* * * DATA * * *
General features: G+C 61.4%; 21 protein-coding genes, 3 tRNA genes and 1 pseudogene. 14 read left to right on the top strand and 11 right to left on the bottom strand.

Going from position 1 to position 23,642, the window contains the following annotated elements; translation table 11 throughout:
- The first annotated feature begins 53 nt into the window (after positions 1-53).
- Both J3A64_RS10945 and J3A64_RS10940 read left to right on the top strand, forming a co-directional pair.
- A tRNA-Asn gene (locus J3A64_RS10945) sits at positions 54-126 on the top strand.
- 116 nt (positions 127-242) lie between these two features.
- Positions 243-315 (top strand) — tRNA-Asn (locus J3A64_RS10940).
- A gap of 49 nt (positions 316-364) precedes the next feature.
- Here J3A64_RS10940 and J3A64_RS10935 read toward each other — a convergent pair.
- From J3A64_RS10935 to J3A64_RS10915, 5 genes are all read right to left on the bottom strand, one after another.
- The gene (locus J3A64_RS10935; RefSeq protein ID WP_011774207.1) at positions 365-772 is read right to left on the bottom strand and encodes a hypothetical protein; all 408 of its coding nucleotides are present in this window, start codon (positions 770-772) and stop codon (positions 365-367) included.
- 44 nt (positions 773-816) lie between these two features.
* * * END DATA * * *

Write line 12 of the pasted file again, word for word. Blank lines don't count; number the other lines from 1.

- 44 nt (positions 773-816) lie between these two features.